AUGUSTA, Maine — Republican Sens. Olympia Snowe and Susan Collins are not on the ballot next month, but they are on the campaign trail for other GOP candidates across the state, and in other states.

“I plan to be pretty active both here in Maine and elsewhere,” Snowe said. “I have always tried to assist candidates when I can with fundraising, with appearances and will help them in their campaigns.”

She has appeared at events with the GOP top of the ticket candidates, gubernatorial nominee Paul LePage, 1st District congressional candidate Dean Scontras and 2nd District congressional candidate Jason Levesque. So has Collins.

“I am going to be campaigning very hard for Republican candidates in Maine, which is my first priority, but also across the country,” she said. “I will be attending events and helping to raise money and doing as much as I can to help candidates.”

Collins said she has appeared with dozens of local candidates throughout the state and has campaigned in Philadelphia for Pennsylvania GOP Senate nominee Pat Toomey. She may campaign for other Senate candidates if she is asked and schedules permit.

“This is a very important election here in Maine and across the country,” she said. “These elections are going to be so critical in determining the future of our state that I have to be involved.”

Snowe agreed. She said she plans to be “very active” in helping candidates for the Legislature. She said that as a former state lawmaker, she knows how important it is to have GOP lawmakers in the Legislature.

University of Maine at Farmington political science professor Jim Melcher said the two senators could be a big benefit for all of the GOP candidates, particularly the legislative candidates. He said they can be a big draw for campaign events and help “fire up” volunteers.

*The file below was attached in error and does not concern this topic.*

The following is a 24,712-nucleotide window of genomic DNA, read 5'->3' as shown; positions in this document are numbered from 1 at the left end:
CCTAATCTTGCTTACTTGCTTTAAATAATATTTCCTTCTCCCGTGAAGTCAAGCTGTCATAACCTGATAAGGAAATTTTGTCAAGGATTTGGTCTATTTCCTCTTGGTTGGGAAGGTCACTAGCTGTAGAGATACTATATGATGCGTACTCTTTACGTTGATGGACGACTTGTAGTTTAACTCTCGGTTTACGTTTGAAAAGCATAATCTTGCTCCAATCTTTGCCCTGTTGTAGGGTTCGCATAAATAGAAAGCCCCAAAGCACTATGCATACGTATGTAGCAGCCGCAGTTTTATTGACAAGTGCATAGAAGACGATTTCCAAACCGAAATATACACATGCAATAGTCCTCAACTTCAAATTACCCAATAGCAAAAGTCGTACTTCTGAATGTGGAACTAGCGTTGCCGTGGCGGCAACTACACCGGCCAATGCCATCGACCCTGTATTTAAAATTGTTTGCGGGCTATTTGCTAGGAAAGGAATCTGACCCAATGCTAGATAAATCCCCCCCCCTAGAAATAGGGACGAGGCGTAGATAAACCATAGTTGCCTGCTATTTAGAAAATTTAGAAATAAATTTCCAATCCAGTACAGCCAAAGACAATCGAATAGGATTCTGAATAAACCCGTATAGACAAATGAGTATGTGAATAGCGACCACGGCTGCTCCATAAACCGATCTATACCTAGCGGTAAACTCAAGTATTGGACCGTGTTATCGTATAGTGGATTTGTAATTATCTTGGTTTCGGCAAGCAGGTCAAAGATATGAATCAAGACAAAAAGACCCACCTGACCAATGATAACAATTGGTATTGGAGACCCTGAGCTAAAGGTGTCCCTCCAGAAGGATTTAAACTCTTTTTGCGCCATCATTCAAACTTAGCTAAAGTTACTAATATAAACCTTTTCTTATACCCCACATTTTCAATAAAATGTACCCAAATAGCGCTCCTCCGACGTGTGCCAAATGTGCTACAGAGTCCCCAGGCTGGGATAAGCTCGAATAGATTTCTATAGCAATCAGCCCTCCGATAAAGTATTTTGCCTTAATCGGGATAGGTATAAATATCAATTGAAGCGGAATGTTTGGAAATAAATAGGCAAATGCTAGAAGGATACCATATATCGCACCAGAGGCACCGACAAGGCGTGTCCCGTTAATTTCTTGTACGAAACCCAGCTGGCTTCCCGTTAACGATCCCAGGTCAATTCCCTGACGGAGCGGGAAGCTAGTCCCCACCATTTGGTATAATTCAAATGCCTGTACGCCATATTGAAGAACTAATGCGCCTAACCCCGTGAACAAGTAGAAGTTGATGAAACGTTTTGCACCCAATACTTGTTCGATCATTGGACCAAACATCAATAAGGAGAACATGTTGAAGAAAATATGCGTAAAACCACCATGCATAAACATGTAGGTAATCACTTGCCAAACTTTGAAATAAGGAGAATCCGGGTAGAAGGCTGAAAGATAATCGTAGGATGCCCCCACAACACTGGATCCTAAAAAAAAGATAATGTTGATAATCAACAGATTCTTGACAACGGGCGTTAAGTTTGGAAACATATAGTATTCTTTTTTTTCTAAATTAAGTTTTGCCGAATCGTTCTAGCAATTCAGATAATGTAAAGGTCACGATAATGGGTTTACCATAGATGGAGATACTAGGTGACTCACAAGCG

“I have also seen many cases where legislative candidates have posed with the senators for pictures they use in their campaign fliers, which can reassure voters that they aren’t off-the-wall candidates,” he said.

Melcher said that while all of that is helpful, he does not think the popularity of Snowe and Collins will likely swing many voters to support candidates they endorse.

“But they are certainly much more useful to Republican candidates than a less popular figure, like John Baldacci is now, to his party’s candidates,” he said.

Mark Brewer, a political science professor at the University of Maine, agreed the two senators would help state candidates. He said those that are running as a privately financed candidate can get a big boost from a fundraiser with a senator as the draw.

Brewer said with most candidates in both parties opting for public financing for state legislative races under the Clean Elections law, fundraising help from the two senators is limited. But for the congressional candidates, he said the senators help not only with fundraising, they help the candidates gain attention they would have difficulty getting on their own.

Brewer said he is puzzled that the senators are embracing Paul LePage, the GOP nominee for governor. He said LePage is clearly way to the right of Snowe and Collins, who have had broad support among moderate voters of all political persuasions.

But, Brewer said, if LePage is successful and is elected governor, his support of the senators in their future elections could be crucial to heading off a primary challenge for either one of them been criticized by the right wing of the party as being “RINOs,” Republicans in name only.

Both senators have scoffed at the RINO accusations and have reminded detractors that they are elected to represent all Mainers, not just some.